includes a deterministic component which includes a nonlinear (exponential
decay) relationship of magnolia abundance with distance-from-stream, with the
rate dependent on elevation (thinking that mid-slope locations get wetter as we
go higher). For this exercise we'll also
use the full complement of cover data, including zeros. Our expectation is that these data are
overdispersed, so the error component of the model will be a negative binomial
function. To show off the flexibility of
the ML approach, we'll do this using a pair of nested functions, with the first
being the error distribution and the second the deterministic function.

cover = mf$cover

elev = mf$elev

streamdist = mf$streamdist

nbNLL = function(par) {

y.pred =
mfNLL(c(par[1],par[2],par[3],par[4]))

-sum(dnbinom(cover+1,mu=y.pred,size=par[5],log=T))
}

mfNLL = function(par) {

b0 = par[1]

b1 = par[2]

b2 = par[3]

b3 = par[4]

r = elev*b3

b0 + b1*elev +
b2*exp(r*log(streamdist+1)) }

My
objective here is to illustrate the power of likelihoods in fitting models to
data, rather than explore in detail magnolia distribution. What we did is define an error function based
on the two-parameter negative binomial function, where *mu* is the expected cover and *size*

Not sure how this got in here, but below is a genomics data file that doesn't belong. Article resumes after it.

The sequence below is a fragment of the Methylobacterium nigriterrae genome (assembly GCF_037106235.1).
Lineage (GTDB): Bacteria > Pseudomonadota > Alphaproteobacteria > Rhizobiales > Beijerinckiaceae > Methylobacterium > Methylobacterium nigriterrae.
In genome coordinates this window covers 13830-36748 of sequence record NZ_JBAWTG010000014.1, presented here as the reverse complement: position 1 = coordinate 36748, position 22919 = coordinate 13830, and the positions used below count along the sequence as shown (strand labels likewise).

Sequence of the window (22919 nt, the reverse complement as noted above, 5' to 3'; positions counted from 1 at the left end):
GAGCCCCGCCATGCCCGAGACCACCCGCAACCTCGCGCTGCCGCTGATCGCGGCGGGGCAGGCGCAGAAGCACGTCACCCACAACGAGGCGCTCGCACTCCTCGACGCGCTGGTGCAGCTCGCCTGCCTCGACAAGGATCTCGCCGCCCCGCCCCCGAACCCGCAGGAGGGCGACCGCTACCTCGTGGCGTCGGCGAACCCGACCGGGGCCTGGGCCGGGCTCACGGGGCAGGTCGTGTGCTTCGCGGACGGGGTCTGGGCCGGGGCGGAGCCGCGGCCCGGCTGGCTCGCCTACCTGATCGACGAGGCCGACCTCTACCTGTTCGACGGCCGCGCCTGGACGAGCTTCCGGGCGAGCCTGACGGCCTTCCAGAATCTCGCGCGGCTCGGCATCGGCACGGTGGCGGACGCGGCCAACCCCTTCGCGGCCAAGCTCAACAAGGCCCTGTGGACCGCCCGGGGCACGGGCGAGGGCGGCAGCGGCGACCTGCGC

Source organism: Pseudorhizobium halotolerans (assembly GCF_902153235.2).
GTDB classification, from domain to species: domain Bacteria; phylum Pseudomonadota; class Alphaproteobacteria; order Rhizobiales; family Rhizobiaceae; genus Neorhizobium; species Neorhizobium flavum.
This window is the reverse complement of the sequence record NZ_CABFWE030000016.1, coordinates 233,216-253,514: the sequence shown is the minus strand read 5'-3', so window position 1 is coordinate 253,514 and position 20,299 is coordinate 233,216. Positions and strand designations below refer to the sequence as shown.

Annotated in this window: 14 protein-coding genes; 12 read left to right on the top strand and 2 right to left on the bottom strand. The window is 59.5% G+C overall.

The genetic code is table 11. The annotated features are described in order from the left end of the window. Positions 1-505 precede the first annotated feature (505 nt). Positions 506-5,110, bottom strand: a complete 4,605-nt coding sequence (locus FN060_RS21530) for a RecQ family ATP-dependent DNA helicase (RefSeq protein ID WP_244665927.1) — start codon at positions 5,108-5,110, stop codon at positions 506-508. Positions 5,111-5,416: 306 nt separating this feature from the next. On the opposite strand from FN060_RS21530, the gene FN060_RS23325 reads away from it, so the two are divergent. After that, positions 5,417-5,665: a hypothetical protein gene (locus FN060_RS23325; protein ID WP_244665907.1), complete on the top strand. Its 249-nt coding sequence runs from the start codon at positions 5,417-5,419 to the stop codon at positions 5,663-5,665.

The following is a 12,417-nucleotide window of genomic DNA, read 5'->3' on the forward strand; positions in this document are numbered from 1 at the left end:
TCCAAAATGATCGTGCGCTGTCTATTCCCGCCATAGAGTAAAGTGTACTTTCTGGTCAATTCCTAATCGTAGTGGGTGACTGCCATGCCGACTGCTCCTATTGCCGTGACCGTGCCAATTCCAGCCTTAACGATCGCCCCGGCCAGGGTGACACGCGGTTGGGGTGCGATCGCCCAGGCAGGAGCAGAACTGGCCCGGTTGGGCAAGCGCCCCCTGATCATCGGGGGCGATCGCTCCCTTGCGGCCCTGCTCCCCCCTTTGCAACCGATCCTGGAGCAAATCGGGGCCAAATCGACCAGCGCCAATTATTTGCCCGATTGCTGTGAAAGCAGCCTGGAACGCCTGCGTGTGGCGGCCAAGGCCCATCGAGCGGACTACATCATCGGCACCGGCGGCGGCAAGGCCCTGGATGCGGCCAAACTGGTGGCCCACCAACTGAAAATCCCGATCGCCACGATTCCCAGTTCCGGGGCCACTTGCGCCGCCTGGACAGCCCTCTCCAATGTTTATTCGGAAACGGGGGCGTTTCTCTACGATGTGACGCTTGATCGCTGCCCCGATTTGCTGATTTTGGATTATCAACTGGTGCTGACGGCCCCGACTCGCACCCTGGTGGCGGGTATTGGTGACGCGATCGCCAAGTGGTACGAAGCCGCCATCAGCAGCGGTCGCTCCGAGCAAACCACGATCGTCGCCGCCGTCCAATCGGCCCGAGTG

is the dispersion parameter that accounts for the variance increasing faster
than the mean (thus relaxing this assumption for the otherwise equivalent
Poisson model). nbNLL thus returns the
negative log-likelihood of the dataset fed through the deterministic function
mfNLL. mfNLL has no specification of
error in it, but only contains a four-parameter model based on an overall
intercept (b0), slope for the relation of cover and elevation (b1), a constant
for the stream distance relationship (b2), and finally a parameter that
controls how elevation influences the exponential decay rate of cover with
stream distance (b3). We could have opted
for a simpler regression of elevation and stream distance, each with a slope
parameter and including an intercept, but I wanted to demonstrate the
flexibility of giving optim any function that will produce a likelihood value. This can involve calls to numerous other
functions, many estimated parameters (constrained by optim's ability to
converge on a consistent and sensible answer), or even calling up other
scripts—indeed anything that will generate a 'y.pred' value for nbNLL.

The first consideration in having **optim** produce MLEs is giving it reasonable starting values for each
parameter. b0 should be near the overall cover mean, so we can start it at 1.
b1 is the slope for elevation, and it must be small (given the scale of elevation
relative to cover) but we're not sure if it's greater or less than zero, so we
start it at 0. b2 is a bit of a mystery; we'll start it at 1 as a default. b3
involves translating elevation into a decay rate, so must be very small, so we
start it at zero as well. The final
parameter is the dispersion parameter for NB error; there are guidelines for
figuring out reasonable values of this but for convenience we'll start with a
value of 1.

start.par = c(1,0,1,0,1)